The Straight Razor Shave

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The Art of the Straight Razor Shave A Basic Guide by Christopher Moss Copyright © 2005 Christopher Moss. All rights reserved. Table of Contents Chapter 1: Why Bother? Chapter 2: The Razor Chapter 3: Honing, Stropping and Care of your razor Chapter 4: The Preparation Chapter 5: The Badger Brush, Hard Soaps and Creams Chapter 6: The Shave Chapter 7: Aftermath Appendix: Useful web links Disclaimer Used sensibly and carefully, a straight razor is an excellent means of shaving. Without due care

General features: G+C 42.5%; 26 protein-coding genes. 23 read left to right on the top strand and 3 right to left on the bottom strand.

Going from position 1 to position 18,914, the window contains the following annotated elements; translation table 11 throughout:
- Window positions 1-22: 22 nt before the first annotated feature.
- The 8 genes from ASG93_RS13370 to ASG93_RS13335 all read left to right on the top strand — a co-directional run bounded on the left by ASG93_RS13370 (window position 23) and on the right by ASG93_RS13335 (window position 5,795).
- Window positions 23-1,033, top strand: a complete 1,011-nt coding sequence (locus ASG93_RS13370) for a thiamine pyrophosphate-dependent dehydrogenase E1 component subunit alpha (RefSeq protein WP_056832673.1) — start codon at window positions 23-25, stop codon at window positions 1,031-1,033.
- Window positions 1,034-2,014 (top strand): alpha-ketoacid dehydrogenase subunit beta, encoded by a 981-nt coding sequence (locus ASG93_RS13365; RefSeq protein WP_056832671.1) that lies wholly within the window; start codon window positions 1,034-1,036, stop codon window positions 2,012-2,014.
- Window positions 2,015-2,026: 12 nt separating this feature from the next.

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  The Art of the Straight Razor Shave A Basic GuidebyChristopher Moss Copyright © 2005 Christopher Moss. All rights reserved.  Table of Contents Chapter 1: Why Bother?Chapter 2: The RazorChapter 3: Honing, Stropping and Care of your razorChapter 4: The PreparationChapter 5: The Badger Brush, Hard Soaps and CreamsChapter 6: The ShaveChapter 7: AftermathAppendix: Useful web linksDisclaimerUsed sensibly and carefully, a straight razor is an excellentmeans of shaving. Without due care and attention, it is possibleto injure yourself, just as with any sharp edged object. If youtry out the shaving method described herein, be aware that Imake no guarantee, implied or otherwise, that you won’tmanage to cut yourself. You will. But you will learn and becomeproficient, and then you will only rarely nick yourself. Neverleave a straight razor where small children, or evenunsuspecting adults, might come across it and pick it up. Use  your common sense!   Chapter 1 Why Bother? Unless you want to sport a full set beard, some degree of shaving isnecessary for every man (let us avoid the niceties of female facialhair). Archeologists tell us of strange and cruel practices performedby our forebears involving carefully knapped flints, obsidian knivesand even sea shells. Plucking hairs out singly must have required adedication that I cannot imagine, even if I wished to do so. With thediscovery of metal ores and the gradually discovered ability tomine, smelt and fashion metals, we see the development of themodern razor, which continues today. For a period of over ahundred years, this meant a straight razor, also known as a ‘cutthroat’ or open razor. Seven Day boxed set of Thiers Issard Razors  This was fine-tuned into a tool that excelled at its job, and wasavailable in thousands of models. From the heavy and rather crudewedge blades to half-hollow and fully hollow ground blades itevolved into an ever more efficient tool for hair removal. At onetime it was the mark of a gentleman to be shaved by someone else,and even the poorest went to a barber for a shave once or twice aweek - certainly once for church on a Sunday. By the end of thisperiod though, most men had their own razor and were instructedby their fathers in its use. But times were about to change at the endof the nineteenth century.The invention of the safety razor by King Gillette in 1904 marked aturning point after which it was the declared objective to makeprofit first rather than serve the needs of the shaver first. Gillette’sbrilliant idea was to make something (I don’t think he would haveminded what, but landed on the idea of a shaving system) that wasuniversally required, and had a limited lifespan, so the consumerwould have to keep on buying. Large companies - really just twogiants today - work feverishly to sell us new and improved razorsand blades for them. Whilst Gillette’s srcinal double edged razorblade and the razor to hold it were good at their job, recent timeshave seen them all but replaced entirely by more expensivecartridge razors sporting one, two, three or even four blades. Theshaving soap and brush have been replaced for most men withfoams and gels in aerosol cans that contain various chemicals. Someeven use menthol to half-numb the face so that the user will not feelthe discomfort of these less than perfect systems. Shaving hasbecome a chore that it is said that most men hate, and avoid whenthey can. The electric shaver, first invented by Jacob Schick, hasbecome widespread, even though it does a relatively poor job of work. It is convenient, and somehow seems more modern. Why then,are you reading this?There has been a resurgence of respect for older methods of doingmany things in the last thirty years. To some extent we aredisillusioned with modern technologies, and are sometimes fearfulof them. There is a sense that uncontrolled development may leadus to unknown or unwanted ends. This certainly motivates somestraight razor shavers. Others are concerned with the wastage of throw-away cartridges for their razors, or indeed, with throw-away
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